Western red cedar – stunning variety in the grain. Some will ripple and ribbon through the board, whilst others are much more linear. A very light weight wood due to having lots of air capsules which makes cedar such a great insulator. Smells amazing.
Accoya – a very strong, robust wood that takes the burn phenomenally well. This is the only wood we offer a truly beautiful full alligator finish on. It’s a very sophisticated, sleek finish.

How does it compare to natural timber cladding, with regards cost?

There is no getting away from the fact that you are investing in a luxury product that has been tailor made to your exact specifications. We start with sustainable wood of the best quality that we hand pick from our friends at a fantastic family run saw mill.

We finish all of the wood by hand and take a lot of pride in our attention to detail and quality of craftsmanship. Each project is completely bespoke and some of our finishes require up to 7 different procedures for every single board.

However, in saying all of that we are confident that charred timber is much less expensive over time than the maintenance costs required to stain or seal regular cladding. Our charred timber can last long into the future with very little attention.

We encourage you to do the calculations and think you’ll be pleasantly surprised. Our toasted timber starts at £80/m2.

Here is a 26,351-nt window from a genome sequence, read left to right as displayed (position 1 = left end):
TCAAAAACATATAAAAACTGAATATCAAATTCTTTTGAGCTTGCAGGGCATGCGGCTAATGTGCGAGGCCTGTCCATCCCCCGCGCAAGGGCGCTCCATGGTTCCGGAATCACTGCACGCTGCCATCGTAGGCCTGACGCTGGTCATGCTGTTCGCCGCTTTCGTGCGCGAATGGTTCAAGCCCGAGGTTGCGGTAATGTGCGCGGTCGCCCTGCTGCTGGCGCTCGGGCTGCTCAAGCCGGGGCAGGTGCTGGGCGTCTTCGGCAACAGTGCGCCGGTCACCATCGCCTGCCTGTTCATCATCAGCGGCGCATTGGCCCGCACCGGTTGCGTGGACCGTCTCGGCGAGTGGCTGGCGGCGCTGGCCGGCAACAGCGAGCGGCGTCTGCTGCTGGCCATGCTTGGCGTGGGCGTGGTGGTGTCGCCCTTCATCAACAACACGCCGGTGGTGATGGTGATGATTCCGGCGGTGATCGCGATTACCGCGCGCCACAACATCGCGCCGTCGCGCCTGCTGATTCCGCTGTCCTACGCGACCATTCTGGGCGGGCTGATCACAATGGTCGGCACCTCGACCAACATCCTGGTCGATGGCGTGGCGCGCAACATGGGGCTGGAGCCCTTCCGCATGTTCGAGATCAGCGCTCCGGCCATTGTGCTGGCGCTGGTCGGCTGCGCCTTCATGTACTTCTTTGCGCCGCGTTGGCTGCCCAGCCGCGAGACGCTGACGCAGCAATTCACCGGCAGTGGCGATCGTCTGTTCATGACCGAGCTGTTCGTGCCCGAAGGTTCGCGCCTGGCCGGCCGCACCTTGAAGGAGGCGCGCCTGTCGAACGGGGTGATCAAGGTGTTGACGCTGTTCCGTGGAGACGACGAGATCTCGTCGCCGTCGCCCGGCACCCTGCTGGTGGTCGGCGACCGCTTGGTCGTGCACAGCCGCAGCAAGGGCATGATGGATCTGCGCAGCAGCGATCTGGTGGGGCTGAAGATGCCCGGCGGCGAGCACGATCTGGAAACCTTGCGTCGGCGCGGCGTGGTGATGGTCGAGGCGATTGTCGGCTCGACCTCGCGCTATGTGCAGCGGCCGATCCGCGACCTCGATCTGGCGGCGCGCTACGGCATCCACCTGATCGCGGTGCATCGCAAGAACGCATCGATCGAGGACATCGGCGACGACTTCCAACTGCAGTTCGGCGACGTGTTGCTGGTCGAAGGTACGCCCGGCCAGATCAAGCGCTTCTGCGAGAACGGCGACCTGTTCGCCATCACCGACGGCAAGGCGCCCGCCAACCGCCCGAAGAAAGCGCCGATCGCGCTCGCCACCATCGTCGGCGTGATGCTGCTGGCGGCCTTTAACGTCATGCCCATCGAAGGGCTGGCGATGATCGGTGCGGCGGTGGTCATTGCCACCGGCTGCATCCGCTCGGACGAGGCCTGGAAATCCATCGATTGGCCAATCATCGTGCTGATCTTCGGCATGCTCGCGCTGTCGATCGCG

Does it have to be sealed after the burning?

If you don’t seal your toasted timber you will find that the char will wear off over time. It will blacken your clothing with charcoal dust and is pretty messy.

The Japanese used tung oil to seal it, but after many experiments in the toasted lab with countless products and many high tech experiments (rock throwing included) we discovered a beautiful matt sealant from America that is completely toxin free and instead of sitting on top of the wood it actually penetrates into it.

We are so thrilled with it and now ship it over as we won’t use anything else. It gives a completely natural finish but with superb protective qualities too including a UV filter. All of our toast gets two coats of sealant lovingly applied front and back.

Is it only used externally?

People are toasting up their furniture, doors, feature walls, signage, bars…. it’s something that can make a real statement inside or out.

Is it something you’d recommend trying yourself?

Sure you can try it yourself. Mind you, you could cut your own hair, butcher your own meat, you could even do your own facial tattoos if you liked.🤔?? (And if you do I am certainly not going to be the one to dissuade you. Especially if you are holding a blow torch with a clutch of dead rabbits fondling your lopsided mullet and a spiderweb tatt on your forehead!)

But seriously there are tons of you tubers out there doing diy videos so yes it is certainly something you could have a go at. What I would say is that without having the knowledge and techniques of the pros, you may get a more ‘rustic’ and perhaps diy look? Also it’s worth mentioning you shouldn’t underestimate how slow and dirty it can be.

If in doubt ask 2020s Gareth if he ever wants to see another shingle in his lifetime after he finishes number 10000….

If you do have a go, please be careful with fire+gas. It is a combo not to be trifled with.

We hope you have learnt a little more about our passion here at Toasted. Follow us on Instagram @toastedwood_ or on Facebook @toastedwoodni … or drop us an email: